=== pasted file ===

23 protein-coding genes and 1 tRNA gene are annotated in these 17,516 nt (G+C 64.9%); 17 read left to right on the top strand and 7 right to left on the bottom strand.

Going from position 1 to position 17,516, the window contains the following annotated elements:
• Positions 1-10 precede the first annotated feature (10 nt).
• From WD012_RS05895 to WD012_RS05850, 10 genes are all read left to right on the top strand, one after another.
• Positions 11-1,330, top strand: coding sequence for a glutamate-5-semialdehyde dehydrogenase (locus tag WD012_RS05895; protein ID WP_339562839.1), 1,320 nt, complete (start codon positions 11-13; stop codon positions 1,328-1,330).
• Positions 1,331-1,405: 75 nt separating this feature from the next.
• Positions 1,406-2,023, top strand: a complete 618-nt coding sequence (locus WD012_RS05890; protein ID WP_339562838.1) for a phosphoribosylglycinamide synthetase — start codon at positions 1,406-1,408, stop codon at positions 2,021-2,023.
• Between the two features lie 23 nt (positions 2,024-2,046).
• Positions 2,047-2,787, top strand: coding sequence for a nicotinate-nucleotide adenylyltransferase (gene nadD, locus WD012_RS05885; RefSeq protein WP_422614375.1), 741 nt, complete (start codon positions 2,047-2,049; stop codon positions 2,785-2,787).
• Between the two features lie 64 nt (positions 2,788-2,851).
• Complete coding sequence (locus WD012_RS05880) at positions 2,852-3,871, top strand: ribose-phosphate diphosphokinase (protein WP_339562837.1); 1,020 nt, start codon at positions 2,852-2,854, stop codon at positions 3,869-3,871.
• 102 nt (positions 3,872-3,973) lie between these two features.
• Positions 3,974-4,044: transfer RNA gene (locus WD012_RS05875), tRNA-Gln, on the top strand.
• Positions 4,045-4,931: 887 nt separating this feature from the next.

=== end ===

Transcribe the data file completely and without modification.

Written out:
23 protein-coding genes and 1 tRNA gene are annotated in these 17,516 nt (G+C 64.9%); 17 read left to right on the top strand and 7 right to left on the bottom strand.

Going from position 1 to position 17,516, the window contains the following annotated elements:
• Positions 1-10 precede the first annotated feature (10 nt).
• From WD012_RS05895 to WD012_RS05850, 10 genes are all read left to right on the top strand, one after another.
• Positions 11-1,330, top strand: coding sequence for a glutamate-5-semialdehyde dehydrogenase (locus tag WD012_RS05895; protein ID WP_339562839.1), 1,320 nt, complete (start codon positions 11-13; stop codon positions 1,328-1,330).
• Positions 1,331-1,405: 75 nt separating this feature from the next.
• Positions 1,406-2,023, top strand: a complete 618-nt coding sequence (locus WD012_RS05890; protein ID WP_339562838.1) for a phosphoribosylglycinamide synthetase — start codon at positions 1,406-1,408, stop codon at positions 2,021-2,023.
• Between the two features lie 23 nt (positions 2,024-2,046).
• Positions 2,047-2,787, top strand: coding sequence for a nicotinate-nucleotide adenylyltransferase (gene nadD, locus WD012_RS05885; RefSeq protein WP_422614375.1), 741 nt, complete (start codon positions 2,047-2,049; stop codon positions 2,785-2,787).
• Between the two features lie 64 nt (positions 2,788-2,851).
• Complete coding sequence (locus WD012_RS05880) at positions 2,852-3,871, top strand: ribose-phosphate diphosphokinase (protein WP_339562837.1); 1,020 nt, start codon at positions 2,852-2,854, stop codon at positions 3,869-3,871.
• 102 nt (positions 3,872-3,973) lie between these two features.
• Positions 3,974-4,044: transfer RNA gene (locus WD012_RS05875), tRNA-Gln, on the top strand.
• Positions 4,045-4,931: 887 nt separating this feature from the next.